Photos.app automatically recognizes faces in photos and groups them by person. Are photos sent to Apple for processing or is everything done locally on the machine?
Facial recognition and other image analysis is done on device. Never done on Apple's servers. Also the results of facial recognition and other images analysis are never send to Apple.
Apple’s system is more focused on privacy than Facebook's or Google’s, with stricter limits on how the data is collected and stored. Onstage, Craig Federighi insisted that Apple’s new system only uses local data, which means the company isn’t storing faceprints on company servers — a crucial point for anyone worried about their faceprint being used for more than just cataloging photos. Faceprints are still being created and used, but it's all happening on your phone, where Apple and the rest of the world can't access it. That’s different from Google and Facebook, which store data on the cloud and get significant scale benefits as a result.
Starting with iOS 11 and macOS High Sierra 10.13 however, facial recognition data will be synced across iCloud Photo Library.
Interview John Gruber with Craig Federighi on how this works:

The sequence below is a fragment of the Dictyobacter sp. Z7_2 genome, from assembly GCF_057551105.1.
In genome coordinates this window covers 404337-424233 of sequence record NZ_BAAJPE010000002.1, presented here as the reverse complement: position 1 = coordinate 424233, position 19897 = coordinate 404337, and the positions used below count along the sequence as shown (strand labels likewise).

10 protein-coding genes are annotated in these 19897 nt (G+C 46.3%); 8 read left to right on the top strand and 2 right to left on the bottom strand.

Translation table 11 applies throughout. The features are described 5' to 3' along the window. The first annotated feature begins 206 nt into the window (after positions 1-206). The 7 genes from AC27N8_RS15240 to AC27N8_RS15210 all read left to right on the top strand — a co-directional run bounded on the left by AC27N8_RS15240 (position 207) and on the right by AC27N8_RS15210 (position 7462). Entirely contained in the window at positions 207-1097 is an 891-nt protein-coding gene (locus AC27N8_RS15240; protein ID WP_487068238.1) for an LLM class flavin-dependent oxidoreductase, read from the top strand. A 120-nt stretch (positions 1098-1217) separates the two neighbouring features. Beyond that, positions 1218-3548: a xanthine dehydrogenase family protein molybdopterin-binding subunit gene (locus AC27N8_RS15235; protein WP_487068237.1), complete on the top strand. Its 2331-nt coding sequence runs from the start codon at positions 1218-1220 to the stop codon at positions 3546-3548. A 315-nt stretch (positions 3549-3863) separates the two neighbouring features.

No, we've been working on it. And it's actually something that's harder to get right right, because when you go through the process of classifying your photos, we offer up and we say "Hey, is this John?" And y'know, "Is this John?" And you say "Yes, yes."
But when you say yes to one face, we're actually saying "Okay, well, there are a thousand other photos we saw that we think are the same person as this, so we're going to count those all as John — but all you really told us is about that one photo.
And so what we actually sync, and support, and so that we get this right — we sync only the specific photos you told us about, and then each… 'cos that's really the truth, y'know, that's what the user really told us.
And then we sync that information, and then each device, because they're independently doing photo recognition are talking that, and re-deriving the — coming to the final result on all your machines to synchronize. So synchronize is actually very little data, and it's all just the truth data, and we won't hold back the right solution.
But getting that architecture completely right was a — took a little longer than we would have liked, and so we're super excited to have it done now.